Dr McCauley is on the fence about how bad this year’s flu season will be, saying cases could rise due to low immunity. But ‘it’s also possible that as there has been little flu around last year we are starting from a low level so cases just won’t rise much’, he says.
He stresses, however, that even if a vaccine is moderately effective it can make a big difference.
‘If the vaccines are only 50 per cent efficient, that’s 50 per cent less flu in the community and so that is a considerable benefit for healthcare — even 30 per cent is good and 20 per cent isn’t to be sneezed at,’ says Dr McCauley.
‘You are trying to ensure the hospitals can still function — and vaccination is cheap. A vaccine costs £20 — the alternative of having people in intensive care is phenomenally expensive.’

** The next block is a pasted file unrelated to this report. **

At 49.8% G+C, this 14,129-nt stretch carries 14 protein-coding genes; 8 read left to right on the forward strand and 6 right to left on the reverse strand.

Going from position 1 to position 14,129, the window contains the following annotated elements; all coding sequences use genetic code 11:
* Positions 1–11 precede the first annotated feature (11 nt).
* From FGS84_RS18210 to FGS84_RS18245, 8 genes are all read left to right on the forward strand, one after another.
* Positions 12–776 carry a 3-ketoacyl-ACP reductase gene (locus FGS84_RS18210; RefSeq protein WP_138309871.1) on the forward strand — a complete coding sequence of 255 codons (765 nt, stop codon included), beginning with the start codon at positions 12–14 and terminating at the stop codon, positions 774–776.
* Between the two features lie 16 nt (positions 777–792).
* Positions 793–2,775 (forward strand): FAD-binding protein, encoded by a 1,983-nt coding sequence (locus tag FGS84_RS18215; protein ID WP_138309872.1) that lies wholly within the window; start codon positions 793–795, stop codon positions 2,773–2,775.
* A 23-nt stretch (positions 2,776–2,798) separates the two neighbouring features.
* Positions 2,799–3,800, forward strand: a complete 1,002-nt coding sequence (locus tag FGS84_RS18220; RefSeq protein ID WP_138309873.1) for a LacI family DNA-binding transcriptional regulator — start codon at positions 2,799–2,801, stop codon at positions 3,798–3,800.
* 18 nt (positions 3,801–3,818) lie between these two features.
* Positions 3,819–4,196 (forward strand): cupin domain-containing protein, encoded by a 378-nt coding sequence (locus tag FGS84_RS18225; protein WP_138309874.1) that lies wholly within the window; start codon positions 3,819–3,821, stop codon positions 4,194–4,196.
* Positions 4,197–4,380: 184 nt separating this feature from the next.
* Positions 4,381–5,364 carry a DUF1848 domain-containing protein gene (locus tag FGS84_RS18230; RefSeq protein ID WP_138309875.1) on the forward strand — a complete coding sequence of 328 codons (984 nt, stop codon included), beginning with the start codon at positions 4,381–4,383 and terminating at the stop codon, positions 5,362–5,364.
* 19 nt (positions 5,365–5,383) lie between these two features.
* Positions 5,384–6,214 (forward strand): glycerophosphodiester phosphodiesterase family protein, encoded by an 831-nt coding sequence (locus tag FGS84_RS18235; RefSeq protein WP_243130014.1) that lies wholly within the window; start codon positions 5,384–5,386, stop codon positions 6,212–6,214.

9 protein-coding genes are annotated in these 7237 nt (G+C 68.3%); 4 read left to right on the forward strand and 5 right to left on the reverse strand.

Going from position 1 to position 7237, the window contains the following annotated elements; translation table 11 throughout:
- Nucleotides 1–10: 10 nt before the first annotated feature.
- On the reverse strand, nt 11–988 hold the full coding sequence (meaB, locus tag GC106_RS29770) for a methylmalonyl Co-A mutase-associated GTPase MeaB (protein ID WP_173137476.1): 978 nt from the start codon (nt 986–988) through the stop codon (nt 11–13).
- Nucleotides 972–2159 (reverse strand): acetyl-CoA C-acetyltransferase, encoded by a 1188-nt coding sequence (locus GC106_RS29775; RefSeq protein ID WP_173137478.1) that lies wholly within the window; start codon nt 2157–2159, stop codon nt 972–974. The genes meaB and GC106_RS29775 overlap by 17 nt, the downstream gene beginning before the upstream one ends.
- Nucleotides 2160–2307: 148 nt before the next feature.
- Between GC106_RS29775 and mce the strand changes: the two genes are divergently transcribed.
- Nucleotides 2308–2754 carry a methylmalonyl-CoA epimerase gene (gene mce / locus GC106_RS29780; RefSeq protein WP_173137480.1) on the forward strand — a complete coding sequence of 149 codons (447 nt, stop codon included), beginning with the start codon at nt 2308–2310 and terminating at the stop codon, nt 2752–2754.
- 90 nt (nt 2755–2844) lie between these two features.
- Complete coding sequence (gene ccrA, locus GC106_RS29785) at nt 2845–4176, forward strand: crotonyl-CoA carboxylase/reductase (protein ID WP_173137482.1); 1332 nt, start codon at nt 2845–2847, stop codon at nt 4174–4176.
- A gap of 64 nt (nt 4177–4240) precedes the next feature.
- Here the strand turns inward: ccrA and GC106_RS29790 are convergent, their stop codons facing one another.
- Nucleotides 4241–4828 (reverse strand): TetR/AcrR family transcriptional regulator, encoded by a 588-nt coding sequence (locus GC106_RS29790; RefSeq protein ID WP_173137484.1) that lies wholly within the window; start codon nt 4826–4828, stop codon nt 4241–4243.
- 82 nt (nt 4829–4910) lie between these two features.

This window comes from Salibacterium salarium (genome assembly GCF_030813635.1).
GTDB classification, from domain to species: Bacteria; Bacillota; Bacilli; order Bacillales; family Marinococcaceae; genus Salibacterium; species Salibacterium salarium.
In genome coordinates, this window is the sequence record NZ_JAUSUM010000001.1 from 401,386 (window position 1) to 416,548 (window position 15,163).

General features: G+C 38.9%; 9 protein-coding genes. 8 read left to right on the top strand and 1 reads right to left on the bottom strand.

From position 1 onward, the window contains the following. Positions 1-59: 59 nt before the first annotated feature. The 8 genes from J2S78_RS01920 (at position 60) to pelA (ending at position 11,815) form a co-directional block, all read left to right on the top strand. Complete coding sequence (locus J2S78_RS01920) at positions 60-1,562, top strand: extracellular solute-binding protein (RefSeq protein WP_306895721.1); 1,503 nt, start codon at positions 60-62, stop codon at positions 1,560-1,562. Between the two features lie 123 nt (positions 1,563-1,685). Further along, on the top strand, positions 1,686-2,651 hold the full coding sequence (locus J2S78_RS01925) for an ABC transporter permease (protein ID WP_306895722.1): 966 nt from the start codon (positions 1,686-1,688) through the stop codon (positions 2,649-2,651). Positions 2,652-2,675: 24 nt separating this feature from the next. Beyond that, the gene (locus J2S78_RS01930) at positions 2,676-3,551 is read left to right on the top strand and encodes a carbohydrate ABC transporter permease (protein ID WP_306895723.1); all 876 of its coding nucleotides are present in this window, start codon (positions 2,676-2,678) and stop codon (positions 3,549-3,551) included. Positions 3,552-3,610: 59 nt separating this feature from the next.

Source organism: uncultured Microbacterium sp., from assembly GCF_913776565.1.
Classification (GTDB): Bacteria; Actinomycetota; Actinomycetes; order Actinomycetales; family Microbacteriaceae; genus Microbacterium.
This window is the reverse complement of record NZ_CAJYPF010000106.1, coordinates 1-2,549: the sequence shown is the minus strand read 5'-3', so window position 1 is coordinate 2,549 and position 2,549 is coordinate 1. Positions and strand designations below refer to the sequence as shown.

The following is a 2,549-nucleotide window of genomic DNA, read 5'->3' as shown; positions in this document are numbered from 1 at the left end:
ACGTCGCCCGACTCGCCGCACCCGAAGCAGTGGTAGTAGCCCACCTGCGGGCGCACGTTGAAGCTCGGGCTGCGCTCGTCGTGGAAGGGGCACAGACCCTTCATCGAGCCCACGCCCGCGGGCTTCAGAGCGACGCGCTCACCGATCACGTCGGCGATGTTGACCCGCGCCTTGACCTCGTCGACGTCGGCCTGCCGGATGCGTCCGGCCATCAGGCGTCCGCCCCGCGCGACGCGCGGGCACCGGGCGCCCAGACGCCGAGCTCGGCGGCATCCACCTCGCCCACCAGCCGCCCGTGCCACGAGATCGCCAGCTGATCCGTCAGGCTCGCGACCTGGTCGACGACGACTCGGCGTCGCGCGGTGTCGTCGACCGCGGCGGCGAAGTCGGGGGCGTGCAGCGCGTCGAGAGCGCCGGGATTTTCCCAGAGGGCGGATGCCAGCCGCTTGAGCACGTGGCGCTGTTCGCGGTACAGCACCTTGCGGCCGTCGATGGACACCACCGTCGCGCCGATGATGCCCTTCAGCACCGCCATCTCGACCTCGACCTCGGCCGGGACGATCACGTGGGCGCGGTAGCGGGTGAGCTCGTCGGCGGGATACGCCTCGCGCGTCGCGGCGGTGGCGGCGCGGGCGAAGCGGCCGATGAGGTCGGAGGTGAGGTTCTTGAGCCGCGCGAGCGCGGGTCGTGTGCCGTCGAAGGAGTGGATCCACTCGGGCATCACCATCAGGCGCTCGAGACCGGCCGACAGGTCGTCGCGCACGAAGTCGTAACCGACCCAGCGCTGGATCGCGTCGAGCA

Professor Easton believes it won’t be such a catastrophic year.
‘Historically, it takes about four years for the flu virus to mutate away the antibody protection offered by the infection or the vaccine,’ he says.
‘So while you should get a new vaccine every year, the historical immunity [from previous years] you have will provide some degree of protection,’ he says.
But we should not lose sight of the threat that flu poses.
‘Flu is a dangerous virus — and I think we have become a bit relaxed about it,’ adds Professor Easton. ‘There is every chance that a flu pandemic will come along that will be as devastating as the one that hit in 1918.’ (see box above)
Dr McCauley adds: ‘The big concern is what happens when such a strain does spread — with a death rate that will make Covid look trivial.’
Is he worried about being able to protect us? ‘We don’t very often get this stuff wrong,’ he says, reassuringly. Let’s hope for all our sakes that he is right.